BETTY ANN BOWSER: The bus of Democratic presidential candidate John Kerry came first, rolling into the Mississippi River town of 98,000 last night. Then this morning, President Bush's motorcade arrived. The candidates had dueling events that overlapped in time today, and occurred just blocks from one another in Davenport, one of the quad cities that straddles the Iowa-Illinois border. John Kerry's event, an economic summit, started first at about 11:00 A.M. local time. The Democratic candidate invited a group of about 150 national and local business leaders. Sen. Kerry started by mentioning his opponent's close proximity.
SEN. JOHN KERRY: President Bush is just a few blocks from here. It occurred to me that he could come here for a great discussion about America's future if he were really willing to just turn the corner.
BETTY ANN BOWSER: Kerry was poking fun at Mr. Bush's recent campaign speeches in which he has repeatedly said America has "turned the corner" on economic issues.
GROUP: Four more years! Four more years!
BETTY ANN BOWSER: A half hour later, President Bush greeted his invited guests, thousands of them, at an outdoor rally on the banks of the Mississippi River, where he once again invoked his familiar campaign theme.
PRESIDENT GEORGE W. BUSH: America has added more than 1.5 million new jobs since last August. Because we acted, Iowa's unemployment right now is 4.3 percent. (Applause) When it comes to creating jobs for American workers, we are turning the corner and we are not going back.
BETTY ANN BOWSER: Jobs and the economy were the main theme at Sen. Kerry's summit.
SEN. JOHN KERRY: We just announced the largest deficit in history. We've lost, in the last four years, 1.8 million private sector jobs in America, 25,000 of them right here in Iowa. Now some people get upset when you tell the truth and talk the facts. Some people say this is the best economy we've ever had. They say that if you think we can do better and you talk about doing better and you have a better plan and you lay it out, you're a pessimist. I think they're wrong.
BETTY ANN BOWSER: He then listened to comments from local business leaders, including Shirleen Martin, the head of a job training center.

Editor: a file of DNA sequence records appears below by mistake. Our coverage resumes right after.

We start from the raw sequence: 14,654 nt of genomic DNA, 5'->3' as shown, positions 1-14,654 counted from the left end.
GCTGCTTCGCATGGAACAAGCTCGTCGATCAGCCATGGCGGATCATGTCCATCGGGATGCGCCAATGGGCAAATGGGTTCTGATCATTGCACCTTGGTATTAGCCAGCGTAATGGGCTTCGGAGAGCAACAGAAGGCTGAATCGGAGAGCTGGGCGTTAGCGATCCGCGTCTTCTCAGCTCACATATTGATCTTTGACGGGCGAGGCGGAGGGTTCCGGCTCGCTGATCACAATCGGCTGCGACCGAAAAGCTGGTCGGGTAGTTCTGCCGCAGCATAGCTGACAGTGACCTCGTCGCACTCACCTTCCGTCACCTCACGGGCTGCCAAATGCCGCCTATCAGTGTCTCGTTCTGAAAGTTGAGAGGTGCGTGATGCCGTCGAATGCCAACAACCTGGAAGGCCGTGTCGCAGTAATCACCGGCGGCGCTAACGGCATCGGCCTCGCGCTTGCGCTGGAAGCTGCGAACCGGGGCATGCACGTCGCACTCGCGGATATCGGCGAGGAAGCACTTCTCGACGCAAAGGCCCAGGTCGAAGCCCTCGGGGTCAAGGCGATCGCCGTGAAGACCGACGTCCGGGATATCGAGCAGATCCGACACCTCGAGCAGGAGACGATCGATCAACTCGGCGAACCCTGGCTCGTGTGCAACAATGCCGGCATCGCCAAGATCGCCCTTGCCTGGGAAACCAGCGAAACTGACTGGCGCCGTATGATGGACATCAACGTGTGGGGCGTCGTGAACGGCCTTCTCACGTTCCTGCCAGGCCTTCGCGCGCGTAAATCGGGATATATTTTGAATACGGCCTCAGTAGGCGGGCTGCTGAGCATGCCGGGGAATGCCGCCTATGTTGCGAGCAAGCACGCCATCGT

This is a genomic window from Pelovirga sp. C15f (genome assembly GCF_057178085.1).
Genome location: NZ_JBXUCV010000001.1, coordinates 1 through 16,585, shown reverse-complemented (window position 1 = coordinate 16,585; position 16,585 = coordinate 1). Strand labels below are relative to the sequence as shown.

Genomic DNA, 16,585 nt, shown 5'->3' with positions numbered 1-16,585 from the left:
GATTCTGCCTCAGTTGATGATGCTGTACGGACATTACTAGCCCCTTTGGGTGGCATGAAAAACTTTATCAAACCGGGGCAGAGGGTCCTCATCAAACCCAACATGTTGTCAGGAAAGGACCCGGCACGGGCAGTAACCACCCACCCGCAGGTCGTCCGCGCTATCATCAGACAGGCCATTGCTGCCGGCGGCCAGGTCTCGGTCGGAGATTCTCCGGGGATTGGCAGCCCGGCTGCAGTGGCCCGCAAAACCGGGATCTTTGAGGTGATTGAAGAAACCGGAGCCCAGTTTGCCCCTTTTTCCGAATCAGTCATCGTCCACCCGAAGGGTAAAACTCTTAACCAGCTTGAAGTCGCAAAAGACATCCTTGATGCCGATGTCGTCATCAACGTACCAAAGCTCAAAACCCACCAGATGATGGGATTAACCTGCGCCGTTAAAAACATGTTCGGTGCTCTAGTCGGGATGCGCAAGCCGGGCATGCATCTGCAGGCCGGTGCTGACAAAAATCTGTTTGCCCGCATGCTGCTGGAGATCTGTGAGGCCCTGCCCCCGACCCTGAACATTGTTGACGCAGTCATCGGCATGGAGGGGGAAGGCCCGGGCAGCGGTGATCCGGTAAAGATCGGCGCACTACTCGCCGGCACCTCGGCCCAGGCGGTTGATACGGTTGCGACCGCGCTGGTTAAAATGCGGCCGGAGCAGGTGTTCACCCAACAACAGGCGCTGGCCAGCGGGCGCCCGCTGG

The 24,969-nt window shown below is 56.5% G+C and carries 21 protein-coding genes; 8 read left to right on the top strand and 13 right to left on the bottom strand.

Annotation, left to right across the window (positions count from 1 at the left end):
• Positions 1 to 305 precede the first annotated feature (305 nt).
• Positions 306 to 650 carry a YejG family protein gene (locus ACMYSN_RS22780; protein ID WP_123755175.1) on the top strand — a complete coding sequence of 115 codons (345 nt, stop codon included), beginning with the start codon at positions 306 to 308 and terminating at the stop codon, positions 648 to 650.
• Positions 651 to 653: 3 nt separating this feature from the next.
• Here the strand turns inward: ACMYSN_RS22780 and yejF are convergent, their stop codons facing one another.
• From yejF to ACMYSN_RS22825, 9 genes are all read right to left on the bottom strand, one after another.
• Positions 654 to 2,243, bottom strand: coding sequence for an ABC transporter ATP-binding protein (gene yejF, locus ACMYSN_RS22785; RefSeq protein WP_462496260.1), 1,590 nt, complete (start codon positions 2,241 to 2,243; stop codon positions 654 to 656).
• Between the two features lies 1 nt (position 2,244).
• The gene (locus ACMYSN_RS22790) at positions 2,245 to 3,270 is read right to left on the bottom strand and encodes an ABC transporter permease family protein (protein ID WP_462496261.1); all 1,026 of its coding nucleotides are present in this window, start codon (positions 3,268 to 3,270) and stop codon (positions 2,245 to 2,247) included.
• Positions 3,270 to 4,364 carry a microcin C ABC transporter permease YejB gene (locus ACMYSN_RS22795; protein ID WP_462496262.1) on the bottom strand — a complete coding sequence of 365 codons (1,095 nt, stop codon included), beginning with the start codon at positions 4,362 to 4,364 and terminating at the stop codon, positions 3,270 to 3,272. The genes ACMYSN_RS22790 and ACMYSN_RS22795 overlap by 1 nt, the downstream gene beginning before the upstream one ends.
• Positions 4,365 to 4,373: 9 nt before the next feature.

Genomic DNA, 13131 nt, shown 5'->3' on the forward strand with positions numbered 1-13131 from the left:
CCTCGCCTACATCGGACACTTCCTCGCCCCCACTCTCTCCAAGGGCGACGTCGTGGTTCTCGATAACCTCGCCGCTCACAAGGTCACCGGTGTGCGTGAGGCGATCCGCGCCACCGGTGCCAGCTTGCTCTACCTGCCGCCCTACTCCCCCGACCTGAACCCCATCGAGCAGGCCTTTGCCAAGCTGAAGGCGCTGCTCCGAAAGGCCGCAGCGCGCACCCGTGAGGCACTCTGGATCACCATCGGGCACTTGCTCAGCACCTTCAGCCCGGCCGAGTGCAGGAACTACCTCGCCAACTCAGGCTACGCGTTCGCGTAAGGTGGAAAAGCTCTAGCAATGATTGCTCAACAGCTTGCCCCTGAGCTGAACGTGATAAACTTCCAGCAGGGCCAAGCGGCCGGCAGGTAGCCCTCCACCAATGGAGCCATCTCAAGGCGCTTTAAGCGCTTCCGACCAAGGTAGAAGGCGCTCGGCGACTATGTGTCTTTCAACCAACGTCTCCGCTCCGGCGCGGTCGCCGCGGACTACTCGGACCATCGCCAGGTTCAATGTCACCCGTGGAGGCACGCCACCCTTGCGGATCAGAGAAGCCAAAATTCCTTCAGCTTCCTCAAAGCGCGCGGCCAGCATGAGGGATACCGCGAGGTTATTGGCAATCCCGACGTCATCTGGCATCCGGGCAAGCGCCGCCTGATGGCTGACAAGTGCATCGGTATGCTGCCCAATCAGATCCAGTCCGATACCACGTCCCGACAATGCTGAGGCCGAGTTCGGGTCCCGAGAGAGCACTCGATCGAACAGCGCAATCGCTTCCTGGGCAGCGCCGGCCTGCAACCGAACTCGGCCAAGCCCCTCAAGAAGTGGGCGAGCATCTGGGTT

SHIRLEEN MARTIN: We need the federal government to put investment back into the state of Iowa and to our country. I don't understand losing jobs to Europe. We have to keep our businesses healthy and we have to keep our work force healthy. If we do that, I believe our economy will be healthy. So I'm glad I have the opportunity. (Applause )
BETTY ANN BOWSER: At his rally, President Bush talked about health care.
PRESIDENT GEORGE W. BUSH: I said we are going to strengthen Medicare to make our rural hospitals in Iowa get the help they need. We are giving better bonuses to physicians so we can keep good doctors practicing in rural America. In other words, we delivered on our promise to the people of Iowa! ( Cheers and applause ) The other folks talk a good game. We deliver.
BETTY ANN BOWSER: Sen. Kerry was critical of the administration's approach to health care.
SEN. JOHN KERRY: We can make the cost of health care go down for all Americans, my friends. John Edwards and I have a plan to do this. The people on the other side have no plan. They've had four years. They have no plan, not only to provide coverage to the people who don't have it, which is important to America, but to lower the cost to everybody else.
BETTY ANN BOWSER: And both candidates raised the issue of Iraq and America's role in the world.
PRESIDENT GEORGE W. BUSH: After Sept. 11, we could not fail to imagine that a brutal tyrant who hated America had ties to terror, had used weapons of mass destruction, might use those weapons or share his deadly capabilities with our enemies. We saw a threat. Now I had a choice to make. Do I forget the lessons of Sept. 11 and trust a madman, or....
PRESIDENT GEORGE W. BUSH: Or do I take action to defend America given? Given that choice, I will defend our country.
SEN. JOHN KERRY: Statesmanship means something leadership in building alliances means something. There's a way to go about it and the fact itself that we have pushed people to the side who ought to be with us in this effort. The truth is, it is not just the United States of America that has an interest in not having a failed Iraq -- in not having a base for terror now, in not having an instability in the middle east. The world has a stake in that outcome. Nothing could underscore more the failure of diplomacy of this administration. They have never fully offered the kind of decision making, shared decision making, shared reconstruction, nor have they built the kind of climate in which other leaders could come to the table.
BETTY ANN BOWSER: In Iowa-- a state former Democratic presidential candidate Al Gore carried by barely 5,000 votes four years ago-- President Bush and Sen. Kerry are practically dead even in the polls. When the president finished his 40 minute speech he fanned into the crowd to shake hands and sign autographs. Meanwhile, Sen. Kerry's event continued, lasting in all nearly two hours.